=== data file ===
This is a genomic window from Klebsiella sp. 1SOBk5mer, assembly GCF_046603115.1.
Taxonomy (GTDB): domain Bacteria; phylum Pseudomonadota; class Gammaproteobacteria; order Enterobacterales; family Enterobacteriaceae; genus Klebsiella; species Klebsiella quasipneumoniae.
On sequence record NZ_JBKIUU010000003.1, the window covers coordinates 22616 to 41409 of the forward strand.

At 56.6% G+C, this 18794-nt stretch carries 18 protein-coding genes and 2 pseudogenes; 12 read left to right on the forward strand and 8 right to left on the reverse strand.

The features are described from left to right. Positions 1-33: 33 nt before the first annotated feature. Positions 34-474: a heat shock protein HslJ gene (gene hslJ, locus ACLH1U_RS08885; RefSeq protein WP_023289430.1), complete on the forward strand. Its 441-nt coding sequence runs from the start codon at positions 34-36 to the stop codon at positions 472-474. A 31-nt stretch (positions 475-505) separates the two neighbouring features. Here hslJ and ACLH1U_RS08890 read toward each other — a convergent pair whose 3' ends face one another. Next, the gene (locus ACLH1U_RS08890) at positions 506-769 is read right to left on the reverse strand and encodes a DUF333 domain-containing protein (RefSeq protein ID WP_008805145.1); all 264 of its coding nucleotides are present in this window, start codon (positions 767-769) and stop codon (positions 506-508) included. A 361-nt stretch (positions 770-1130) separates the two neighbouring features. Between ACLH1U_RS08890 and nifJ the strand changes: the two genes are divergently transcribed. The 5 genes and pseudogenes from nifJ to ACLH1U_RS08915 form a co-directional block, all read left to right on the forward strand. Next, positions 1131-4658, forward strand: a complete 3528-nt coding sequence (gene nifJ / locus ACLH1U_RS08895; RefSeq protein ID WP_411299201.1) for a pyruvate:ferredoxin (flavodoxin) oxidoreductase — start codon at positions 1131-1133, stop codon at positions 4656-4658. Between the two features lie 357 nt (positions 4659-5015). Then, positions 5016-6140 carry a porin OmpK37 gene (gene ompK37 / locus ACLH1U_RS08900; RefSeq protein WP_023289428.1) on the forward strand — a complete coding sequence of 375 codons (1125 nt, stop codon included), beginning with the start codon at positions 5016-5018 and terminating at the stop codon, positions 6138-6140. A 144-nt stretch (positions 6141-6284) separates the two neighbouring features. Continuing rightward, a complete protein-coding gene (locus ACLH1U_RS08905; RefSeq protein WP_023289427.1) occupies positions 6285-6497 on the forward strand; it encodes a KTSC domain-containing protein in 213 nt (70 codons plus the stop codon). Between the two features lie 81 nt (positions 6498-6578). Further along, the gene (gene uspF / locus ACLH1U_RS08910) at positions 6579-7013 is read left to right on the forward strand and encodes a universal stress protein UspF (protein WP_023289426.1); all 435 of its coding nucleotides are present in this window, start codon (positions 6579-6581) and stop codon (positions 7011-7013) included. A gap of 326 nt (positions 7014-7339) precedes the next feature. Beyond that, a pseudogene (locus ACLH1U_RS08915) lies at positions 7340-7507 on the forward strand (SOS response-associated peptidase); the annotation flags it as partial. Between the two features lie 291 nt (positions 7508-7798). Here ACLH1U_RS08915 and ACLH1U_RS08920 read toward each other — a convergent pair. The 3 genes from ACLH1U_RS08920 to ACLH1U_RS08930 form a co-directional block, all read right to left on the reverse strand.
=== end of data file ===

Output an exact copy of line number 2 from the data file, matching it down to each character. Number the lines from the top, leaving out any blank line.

Taxonomy (GTDB): domain Bacteria; phylum Pseudomonadota; class Gammaproteobacteria; order Enterobacterales; family Enterobacteriaceae; genus Klebsiella; species Klebsiella quasipneumoniae.